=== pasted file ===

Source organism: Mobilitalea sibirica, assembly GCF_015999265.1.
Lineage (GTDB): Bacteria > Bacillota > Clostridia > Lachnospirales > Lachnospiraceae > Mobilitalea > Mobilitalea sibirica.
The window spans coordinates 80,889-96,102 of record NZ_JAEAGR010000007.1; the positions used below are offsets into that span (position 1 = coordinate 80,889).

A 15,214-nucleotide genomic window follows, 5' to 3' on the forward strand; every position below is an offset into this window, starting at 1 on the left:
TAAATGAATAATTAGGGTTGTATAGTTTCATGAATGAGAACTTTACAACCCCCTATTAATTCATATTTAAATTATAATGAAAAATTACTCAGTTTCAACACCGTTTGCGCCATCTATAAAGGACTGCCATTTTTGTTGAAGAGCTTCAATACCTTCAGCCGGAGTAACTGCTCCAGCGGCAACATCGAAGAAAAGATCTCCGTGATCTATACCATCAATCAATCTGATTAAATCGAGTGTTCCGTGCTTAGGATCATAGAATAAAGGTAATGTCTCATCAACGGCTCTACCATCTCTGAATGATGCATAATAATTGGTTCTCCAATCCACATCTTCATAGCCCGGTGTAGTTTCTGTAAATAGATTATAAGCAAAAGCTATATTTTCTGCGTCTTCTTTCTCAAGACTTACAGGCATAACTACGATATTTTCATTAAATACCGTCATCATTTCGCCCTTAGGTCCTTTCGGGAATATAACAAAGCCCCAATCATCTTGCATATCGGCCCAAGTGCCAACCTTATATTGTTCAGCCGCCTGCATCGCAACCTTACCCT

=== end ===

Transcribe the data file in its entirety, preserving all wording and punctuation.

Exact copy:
Source organism: Mobilitalea sibirica, assembly GCF_015999265.1.
Lineage (GTDB): Bacteria > Bacillota > Clostridia > Lachnospirales > Lachnospiraceae > Mobilitalea > Mobilitalea sibirica.
The window spans coordinates 80,889-96,102 of record NZ_JAEAGR010000007.1; the positions used below are offsets into that span (position 1 = coordinate 80,889).

A 15,214-nucleotide genomic window follows, 5' to 3' on the forward strand; every position below is an offset into this window, starting at 1 on the left:
TAAATGAATAATTAGGGTTGTATAGTTTCATGAATGAGAACTTTACAACCCCCTATTAATTCATATTTAAATTATAATGAAAAATTACTCAGTTTCAACACCGTTTGCGCCATCTATAAAGGACTGCCATTTTTGTTGAAGAGCTTCAATACCTTCAGCCGGAGTAACTGCTCCAGCGGCAACATCGAAGAAAAGATCTCCGTGATCTATACCATCAATCAATCTGATTAAATCGAGTGTTCCGTGCTTAGGATCATAGAATAAAGGTAATGTCTCATCAACGGCTCTACCATCTCTGAATGATGCATAATAATTGGTTCTCCAATCCACATCTTCATAGCCCGGTGTAGTTTCTGTAAATAGATTATAAGCAAAAGCTATATTTTCTGCGTCTTCTTTCTCAAGACTTACAGGCATAACTACGATATTTTCATTAAATACCGTCATCATTTCGCCCTTAGGTCCTTTCGGGAATATAACAAAGCCCCAATCATCTTGCATATCGGCCCAAGTGCCAACCTTATATTGTTCAGCCGCCTGCATCGCAACCTTACCCT